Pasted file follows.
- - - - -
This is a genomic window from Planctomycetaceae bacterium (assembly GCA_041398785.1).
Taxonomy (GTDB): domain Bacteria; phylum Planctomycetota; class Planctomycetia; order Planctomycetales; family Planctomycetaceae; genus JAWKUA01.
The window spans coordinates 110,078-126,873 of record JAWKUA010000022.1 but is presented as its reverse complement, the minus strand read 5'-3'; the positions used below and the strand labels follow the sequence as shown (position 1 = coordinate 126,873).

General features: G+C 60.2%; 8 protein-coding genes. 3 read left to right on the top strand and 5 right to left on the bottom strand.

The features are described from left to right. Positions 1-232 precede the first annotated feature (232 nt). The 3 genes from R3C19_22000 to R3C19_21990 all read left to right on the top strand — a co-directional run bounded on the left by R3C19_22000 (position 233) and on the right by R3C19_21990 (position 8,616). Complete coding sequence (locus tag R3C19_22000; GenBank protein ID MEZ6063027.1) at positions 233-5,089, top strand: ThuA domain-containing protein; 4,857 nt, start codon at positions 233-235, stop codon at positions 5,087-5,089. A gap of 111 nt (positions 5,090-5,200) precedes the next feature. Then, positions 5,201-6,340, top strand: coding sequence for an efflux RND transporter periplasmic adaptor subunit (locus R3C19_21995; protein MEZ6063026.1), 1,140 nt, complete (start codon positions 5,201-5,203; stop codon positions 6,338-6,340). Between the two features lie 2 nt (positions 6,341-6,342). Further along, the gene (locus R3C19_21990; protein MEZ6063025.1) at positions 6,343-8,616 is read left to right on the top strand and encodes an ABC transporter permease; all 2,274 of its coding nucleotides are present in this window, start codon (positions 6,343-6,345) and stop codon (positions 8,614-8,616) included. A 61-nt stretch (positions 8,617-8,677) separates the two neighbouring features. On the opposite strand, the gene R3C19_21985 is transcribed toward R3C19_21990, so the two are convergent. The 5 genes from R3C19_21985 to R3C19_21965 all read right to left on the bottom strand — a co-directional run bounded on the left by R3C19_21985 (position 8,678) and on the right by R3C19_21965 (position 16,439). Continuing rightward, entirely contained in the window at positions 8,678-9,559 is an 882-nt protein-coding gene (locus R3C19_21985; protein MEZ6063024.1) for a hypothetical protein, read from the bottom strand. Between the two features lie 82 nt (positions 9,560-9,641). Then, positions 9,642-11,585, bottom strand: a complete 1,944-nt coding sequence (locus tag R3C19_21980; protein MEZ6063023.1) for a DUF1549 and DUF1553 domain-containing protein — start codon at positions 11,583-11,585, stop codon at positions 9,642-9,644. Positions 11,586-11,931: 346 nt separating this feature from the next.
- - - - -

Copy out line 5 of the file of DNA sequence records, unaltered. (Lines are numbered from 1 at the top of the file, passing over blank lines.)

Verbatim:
The features are described from left to right. Positions 1-232 precede the first annotated feature (232 nt). The 3 genes from R3C19_22000 to R3C19_21990 all read left to right on the top strand — a co-directional run bounded on the left by R3C19_22000 (position 233) and on the right by R3C19_21990 (position 8,616). Complete coding sequence (locus tag R3C19_22000; GenBank protein ID MEZ6063027.1) at positions 233-5,089, top strand: ThuA domain-containing protein; 4,857 nt, start codon at positions 233-235, stop codon at positions 5,087-5,089. A gap of 111 nt (positions 5,090-5,200) precedes the next feature. Then, positions 5,201-6,340, top strand: coding sequence for an efflux RND transporter periplasmic adaptor subunit (locus R3C19_21995; protein MEZ6063026.1), 1,140 nt, complete (start codon positions 5,201-5,203; stop codon positions 6,338-6,340). Between the two features lie 2 nt (positions 6,341-6,342). Further along, the gene (locus R3C19_21990; protein MEZ6063025.1) at positions 6,343-8,616 is read left to right on the top strand and encodes an ABC transporter permease; all 2,274 of its coding nucleotides are present in this window, start codon (positions 6,343-6,345) and stop codon (positions 8,614-8,616) included. A 61-nt stretch (positions 8,617-8,677) separates the two neighbouring features. On the opposite strand, the gene R3C19_21985 is transcribed toward R3C19_21990, so the two are convergent. The 5 genes from R3C19_21985 to R3C19_21965 all read right to left on the bottom strand — a co-directional run bounded on the left by R3C19_21985 (position 8,678) and on the right by R3C19_21965 (position 16,439). Continuing rightward, entirely contained in the window at positions 8,678-9,559 is an 882-nt protein-coding gene (locus R3C19_21985; protein MEZ6063024.1) for a hypothetical protein, read from the bottom strand. Between the two features lie 82 nt (positions 9,560-9,641). Then, positions 9,642-11,585, bottom strand: a complete 1,944-nt coding sequence (locus tag R3C19_21980; protein MEZ6063023.1) for a DUF1549 and DUF1553 domain-containing protein — start codon at positions 11,583-11,585, stop codon at positions 9,642-9,644. Positions 11,586-11,931: 346 nt separating this feature from the next.